Texas Censorship Bill On Hold; Willie Nelson Speaks Out

Willie Nelson finds the bill "troubling."

The pause button has been pushed indefinitely for Texas

legislation that country legend Willie Nelson calls "troubling to say the

least."

Senate Bill 1923, which would prevent state entities from investing

in record companies and their parent corporations if they produce "obscene"

works, was left pending yesterday (May 20) after a public hearing on the bill

was interrupted for 11 hours by other legislative activity.

The hearing by

the State House of Representatives' Pensions & Investments Committee lasted

only two hours before committee members were called to the House floor to

attend to other matters. Although the body reconvened briefly last night, there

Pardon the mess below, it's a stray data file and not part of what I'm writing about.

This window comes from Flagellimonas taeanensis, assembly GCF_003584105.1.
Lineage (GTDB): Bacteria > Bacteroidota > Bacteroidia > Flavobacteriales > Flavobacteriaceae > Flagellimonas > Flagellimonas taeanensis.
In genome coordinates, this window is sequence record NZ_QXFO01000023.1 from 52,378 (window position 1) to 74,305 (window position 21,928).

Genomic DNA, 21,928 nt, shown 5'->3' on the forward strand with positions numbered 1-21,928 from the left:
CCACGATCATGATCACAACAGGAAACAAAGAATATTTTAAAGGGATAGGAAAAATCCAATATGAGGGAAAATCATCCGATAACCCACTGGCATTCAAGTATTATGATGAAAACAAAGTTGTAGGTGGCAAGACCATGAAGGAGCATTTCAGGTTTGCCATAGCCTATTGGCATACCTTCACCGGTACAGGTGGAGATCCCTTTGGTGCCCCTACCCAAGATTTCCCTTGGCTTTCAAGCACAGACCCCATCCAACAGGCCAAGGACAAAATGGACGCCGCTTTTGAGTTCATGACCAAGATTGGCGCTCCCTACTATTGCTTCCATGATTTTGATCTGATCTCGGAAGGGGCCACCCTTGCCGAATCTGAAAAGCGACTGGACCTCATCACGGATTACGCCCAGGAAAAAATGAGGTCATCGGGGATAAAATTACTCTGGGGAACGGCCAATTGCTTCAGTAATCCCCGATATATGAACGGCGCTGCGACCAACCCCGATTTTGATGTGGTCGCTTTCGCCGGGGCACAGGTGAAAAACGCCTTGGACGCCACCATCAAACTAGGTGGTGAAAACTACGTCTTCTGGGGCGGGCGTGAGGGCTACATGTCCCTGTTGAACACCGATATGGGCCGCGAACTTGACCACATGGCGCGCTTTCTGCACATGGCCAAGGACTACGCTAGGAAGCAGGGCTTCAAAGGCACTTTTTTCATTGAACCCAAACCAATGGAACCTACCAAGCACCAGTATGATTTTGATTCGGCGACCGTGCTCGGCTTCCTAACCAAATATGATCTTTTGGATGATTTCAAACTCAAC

was no vote taken.

Before the interruption, Republican committee chair

Barry Telford was presented with written testimony from Nelson, a lifelong

Texan. "I have read the bill and it doesn't take a lawyer to figure out that

this bill attacks a tremendous variety of music," wrote the singer, "including

songs I have written and recorded.

"If this bill were to pass, the music

censorship board in Texas would have to sell all the stock they own in my

record company, or any corporation which played, promoted, or even advertised

my album. In a free country, I find that troubling to say the

least."

Nelson went on to explain that, "Like a great many artists, I speak

quite frankly with my audience. Often times it is the only way to talk about

certain subjects and situations that some may find unpleasant but are a very

real part of America. Country music does it, the blues does it, rock does it,

opera does it and so does rap."

SB 1923, which was sponsored...

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